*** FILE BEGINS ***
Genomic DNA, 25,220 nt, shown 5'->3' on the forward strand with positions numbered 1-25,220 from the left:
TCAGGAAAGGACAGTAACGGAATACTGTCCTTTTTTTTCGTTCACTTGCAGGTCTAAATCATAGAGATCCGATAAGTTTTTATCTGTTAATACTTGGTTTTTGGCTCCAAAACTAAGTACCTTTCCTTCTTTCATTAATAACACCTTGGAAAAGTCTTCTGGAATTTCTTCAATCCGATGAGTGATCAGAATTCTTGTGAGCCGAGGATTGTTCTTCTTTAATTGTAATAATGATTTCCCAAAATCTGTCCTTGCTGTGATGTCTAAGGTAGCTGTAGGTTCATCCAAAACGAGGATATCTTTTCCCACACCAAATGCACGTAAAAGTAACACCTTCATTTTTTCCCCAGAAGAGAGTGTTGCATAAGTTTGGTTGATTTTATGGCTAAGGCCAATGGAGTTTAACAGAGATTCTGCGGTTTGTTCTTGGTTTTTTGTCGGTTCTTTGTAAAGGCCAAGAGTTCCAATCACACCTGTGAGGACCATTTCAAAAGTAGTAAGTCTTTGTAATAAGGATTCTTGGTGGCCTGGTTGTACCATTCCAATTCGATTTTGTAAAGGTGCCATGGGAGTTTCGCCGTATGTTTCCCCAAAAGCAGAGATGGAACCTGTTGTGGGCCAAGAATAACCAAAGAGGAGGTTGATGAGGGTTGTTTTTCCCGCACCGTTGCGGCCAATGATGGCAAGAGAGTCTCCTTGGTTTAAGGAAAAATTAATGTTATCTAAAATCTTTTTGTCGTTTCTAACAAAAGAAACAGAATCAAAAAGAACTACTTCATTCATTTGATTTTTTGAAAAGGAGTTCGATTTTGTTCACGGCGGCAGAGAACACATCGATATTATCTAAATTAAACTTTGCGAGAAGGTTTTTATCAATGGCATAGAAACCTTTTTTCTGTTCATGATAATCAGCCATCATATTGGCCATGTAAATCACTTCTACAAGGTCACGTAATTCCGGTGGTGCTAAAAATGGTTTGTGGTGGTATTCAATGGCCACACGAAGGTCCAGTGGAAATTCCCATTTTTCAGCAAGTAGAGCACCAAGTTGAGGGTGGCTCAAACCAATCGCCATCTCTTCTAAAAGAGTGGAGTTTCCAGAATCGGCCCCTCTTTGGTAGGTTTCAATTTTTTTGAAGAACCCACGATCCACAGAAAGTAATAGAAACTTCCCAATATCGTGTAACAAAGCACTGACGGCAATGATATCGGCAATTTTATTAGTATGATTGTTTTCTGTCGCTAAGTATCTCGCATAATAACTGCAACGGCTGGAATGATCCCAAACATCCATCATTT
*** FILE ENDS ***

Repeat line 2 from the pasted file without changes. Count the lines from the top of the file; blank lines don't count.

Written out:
TCAGGAAAGGACAGTAACGGAATACTGTCCTTTTTTTTCGTTCACTTGCAGGTCTAAATCATAGAGATCCGATAAGTTTTTATCTGTTAATACTTGGTTTTTGGCTCCAAAACTAAGTACCTTTCCTTCTTTCATTAATAACACCTTGGAAAAGTCTTCTGGAATTTCTTCAATCCGATGAGTGATCAGAATTCTTGTGAGCCGAGGATTGTTCTTCTTTAATTGTAATAATGATTTCCCAAAATCTGTCCTTGCTGTGATGTCTAAGGTAGCTGTAGGTTCATCCAAAACGAGGATATCTTTTCCCACACCAAATGCACGTAAAAGTAACACCTTCATTTTTTCCCCAGAAGAGAGTGTTGCATAAGTTTGGTTGATTTTATGGCTAAGGCCAATGGAGTTTAACAGAGATTCTGCGGTTTGTTCTTGGTTTTTTGTCGGTTCTTTGTAAAGGCCAAGAGTTCCAATCACACCTGTGAGGACCATTTCAAAAGTAGTAAGTCTTTGTAATAAGGATTCTTGGTGGCCTGGTTGTACCATTCCAATTCGATTTTGTAAAGGTGCCATGGGAGTTTCGCCGTATGTTTCCCCAAAAGCAGAGATGGAACCTGTTGTGGGCCAAGAATAACCAAAGAGGAGGTTGATGAGGGTTGTTTTTCCCGCACCGTTGCGGCCAATGATGGCAAGAGAGTCTCCTTGGTTTAAGGAAAAATTAATGTTATCTAAAATCTTTTTGTCGTTTCTAACAAAAGAAACAGAATCAAAAAGAACTACTTCATTCATTTGATTTTTTGAAAAGGAGTTCGATTTTGTTCACGGCGGCAGAGAACACATCGATATTATCTAAATTAAACTTTGCGAGAAGGTTTTTATCAATGGCATAGAAACCTTTTTTCTGTTCATGATAATCAGCCATCATATTGGCCATGTAAATCACTTCTACAAGGTCACGTAATTCCGGTGGTGCTAAAAATGGTTTGTGGTGGTATTCAATGGCCACACGAAGGTCCAGTGGAAATTCCCATTTTTCAGCAAGTAGAGCACCAAGTTGAGGGTGGCTCAAACCAATCGCCATCTCTTCTAAAAGAGTGGAGTTTCCAGAATCGGCCCCTCTTTGGTAGGTTTCAATTTTTTTGAAGAACCCACGATCCACAGAAAGTAATAGAAACTTCCCAATATCGTGTAACAAAGCACTGACGGCAATGATATCGGCAATTTTATTAGTATGATTGTTTTCTGTCGCTAAGTATCTCGCATAATAACTGCAACGGCTGGAATGATCCCAAACATCCATCATTT